10. Most people only wear about 20% of the clothes that they own. Pare down your wardrobe to the items of clothing that you actually wear on regular basis. If there are clothes that you don’t wear in one year, its unlikely they will be worn again, so let them go. Be really strict with this rule “Something in, something out” – means if you buy a new item of clothing, an old one must go.

11. “Less is always more” – let the space breath and you (not your belongings) enjoy the space in your home.

12. Review your archives and get rid of any documents, old bills and instruction manuals that are no longer relevant.

Check it our next blog when we will be talking about “Storage smart ideas” for your home.

Easy Living

Posted on: June 20th, 2013 by admin No Comments
How many of us wish to live all year as if we were on holiday?
Life and living seems much simpler when we are on holiday. And good holidays do not necessarily depend on exotic locations and luxurious accommodation, although these certainly are pleasurable. Many people choose to take their breaks from work in considerably simpler surroundings than those in which they live at home. Indeed, one of the pleasures of being on holiday is the opportunity to enjoy basic meals, often eaten, and maybe prepared, in the open. Nothing tastes better or smells more appetising than fresh food, simply prepared and quickly cooked outdoors. It is easy enough, weather permitting, to enjoy the same experience at home.
When we stop to consider, easy living is what most people want from a holiday. Once, twice or even, if we are lucky, three times a year, we invest money in the quest for sunny weather, good food and beautiful surroundings to escape from all that makes life complicated and demanding. Two weeks later we are back at home, where the holiday spirit often wears off as fast as the suntan. But there is no reason why this should be so.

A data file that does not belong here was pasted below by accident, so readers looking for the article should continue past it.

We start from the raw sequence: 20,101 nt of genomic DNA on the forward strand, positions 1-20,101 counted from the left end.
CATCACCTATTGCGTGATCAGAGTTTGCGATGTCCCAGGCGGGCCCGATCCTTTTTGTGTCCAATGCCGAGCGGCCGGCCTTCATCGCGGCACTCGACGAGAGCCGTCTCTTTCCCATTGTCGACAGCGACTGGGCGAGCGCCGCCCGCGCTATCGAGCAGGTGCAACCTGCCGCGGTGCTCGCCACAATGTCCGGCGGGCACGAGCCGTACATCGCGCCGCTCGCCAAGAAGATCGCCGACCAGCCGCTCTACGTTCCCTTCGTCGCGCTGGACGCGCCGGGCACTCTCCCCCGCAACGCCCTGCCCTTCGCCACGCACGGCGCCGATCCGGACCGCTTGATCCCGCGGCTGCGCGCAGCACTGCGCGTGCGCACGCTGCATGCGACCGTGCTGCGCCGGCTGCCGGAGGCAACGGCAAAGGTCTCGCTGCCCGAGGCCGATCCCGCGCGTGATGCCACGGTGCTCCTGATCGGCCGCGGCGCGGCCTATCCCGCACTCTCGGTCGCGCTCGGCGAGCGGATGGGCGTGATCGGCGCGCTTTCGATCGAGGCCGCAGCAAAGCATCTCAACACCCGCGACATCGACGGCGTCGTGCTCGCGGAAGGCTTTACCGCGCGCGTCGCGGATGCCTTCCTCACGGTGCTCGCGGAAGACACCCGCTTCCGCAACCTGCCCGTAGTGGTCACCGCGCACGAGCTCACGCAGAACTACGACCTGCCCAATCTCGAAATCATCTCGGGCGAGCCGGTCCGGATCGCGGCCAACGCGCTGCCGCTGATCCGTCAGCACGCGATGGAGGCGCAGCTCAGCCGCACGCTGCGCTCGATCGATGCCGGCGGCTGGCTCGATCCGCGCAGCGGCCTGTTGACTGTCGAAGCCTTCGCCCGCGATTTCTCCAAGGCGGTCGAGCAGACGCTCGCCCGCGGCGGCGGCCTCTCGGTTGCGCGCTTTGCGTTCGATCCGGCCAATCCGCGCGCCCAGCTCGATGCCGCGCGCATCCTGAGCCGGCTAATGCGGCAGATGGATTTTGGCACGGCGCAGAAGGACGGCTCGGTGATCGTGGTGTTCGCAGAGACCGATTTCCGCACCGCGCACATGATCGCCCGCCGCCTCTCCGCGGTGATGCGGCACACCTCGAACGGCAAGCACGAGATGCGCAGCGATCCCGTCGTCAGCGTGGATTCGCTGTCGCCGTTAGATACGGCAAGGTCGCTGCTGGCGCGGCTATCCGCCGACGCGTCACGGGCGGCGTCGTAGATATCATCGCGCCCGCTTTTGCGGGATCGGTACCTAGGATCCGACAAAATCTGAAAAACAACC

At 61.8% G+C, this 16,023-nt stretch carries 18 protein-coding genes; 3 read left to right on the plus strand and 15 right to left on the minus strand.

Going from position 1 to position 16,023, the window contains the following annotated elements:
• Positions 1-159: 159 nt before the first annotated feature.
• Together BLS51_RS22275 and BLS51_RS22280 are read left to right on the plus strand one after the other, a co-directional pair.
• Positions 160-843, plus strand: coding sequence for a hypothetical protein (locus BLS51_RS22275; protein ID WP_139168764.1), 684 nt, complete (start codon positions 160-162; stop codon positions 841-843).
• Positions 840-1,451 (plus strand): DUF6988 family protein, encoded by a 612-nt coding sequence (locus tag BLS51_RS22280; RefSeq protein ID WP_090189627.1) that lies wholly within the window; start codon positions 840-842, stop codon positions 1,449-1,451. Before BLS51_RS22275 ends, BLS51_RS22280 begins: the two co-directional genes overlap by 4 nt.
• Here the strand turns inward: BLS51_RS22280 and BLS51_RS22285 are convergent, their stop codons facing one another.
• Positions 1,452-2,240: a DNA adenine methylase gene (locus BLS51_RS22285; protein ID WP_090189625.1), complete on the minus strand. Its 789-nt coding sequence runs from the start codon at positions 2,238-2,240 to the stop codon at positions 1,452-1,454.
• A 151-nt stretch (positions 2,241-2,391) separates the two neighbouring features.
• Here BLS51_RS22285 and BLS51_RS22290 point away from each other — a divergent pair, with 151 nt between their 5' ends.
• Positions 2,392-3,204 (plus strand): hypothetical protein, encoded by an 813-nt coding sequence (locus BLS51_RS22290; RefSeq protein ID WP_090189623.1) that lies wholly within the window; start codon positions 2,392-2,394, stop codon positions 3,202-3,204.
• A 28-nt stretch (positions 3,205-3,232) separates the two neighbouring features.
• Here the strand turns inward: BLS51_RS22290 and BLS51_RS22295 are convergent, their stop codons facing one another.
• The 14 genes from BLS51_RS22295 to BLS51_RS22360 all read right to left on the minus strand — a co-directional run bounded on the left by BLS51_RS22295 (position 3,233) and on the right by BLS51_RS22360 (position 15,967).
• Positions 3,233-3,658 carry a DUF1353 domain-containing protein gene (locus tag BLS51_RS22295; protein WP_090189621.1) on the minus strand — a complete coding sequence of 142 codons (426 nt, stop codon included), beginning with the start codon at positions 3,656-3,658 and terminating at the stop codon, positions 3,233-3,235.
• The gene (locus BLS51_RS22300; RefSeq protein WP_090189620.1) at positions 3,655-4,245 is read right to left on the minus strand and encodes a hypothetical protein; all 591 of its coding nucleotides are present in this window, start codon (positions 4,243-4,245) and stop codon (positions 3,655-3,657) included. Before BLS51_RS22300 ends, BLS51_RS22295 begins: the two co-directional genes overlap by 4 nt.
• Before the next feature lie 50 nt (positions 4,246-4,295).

Easy living means the physical ease of simplicity, where practical tasks can be performed without frustration, fuss or muddle, where upkeep is straightforward and there is enough space and light to go around. However such living means getting the ‘basic framework’ right.
Easy LivingEasy living here also means the psychological freedom of coming through the front door of our home and experiencing the sensation of kicking off our shoes. This can happen when our home provides room for self-expression and pleasure, when it feels like ours, not anyone else’s and it enable us to stay in touch with what we enjoy.
Everything seems straightforward when we are on holiday. Daily tasks like cooking, cleaning, etc., get done even though we don’t have as many gadgets that we have at home and that are supposed to help us to make our life simpler. We may begin with a relatively clean slate but within a short time, we find ourselves sharing our home with clutter; gadgets we never use; instruction manuals for gadgets we no longer own; unwelcome gifts, clothes that neither fit nor suit us, books that don’t bear a second reading or worse still, books that, if we are honest with ourselves, are never going to be read at all. Clutter can be expensive, it is simply a waste of energy, where ordinary routines are unnecessarily complicated and there is a constant feeling of working in our own shadow.
It takes determination and ruthlessness to identify our redundant baggage and get rid of it. Sad but certainly wise. So if you want to keep the feeling and energy that you had while you were on holiday, I, as a designer, suggest the first thing you should do is make sure the basic frame of your home is right. The space, the lighting, the services, the structure, the surfaces and finishes are right. And then, and only then, can you think about bringing back your belongings indoors. Even then you must always keep in mind to keep only those things that contribute something positive to your life, whether aesthetically, emotionally or practically. Remember, Easy Living demands a home that works as well as it looks!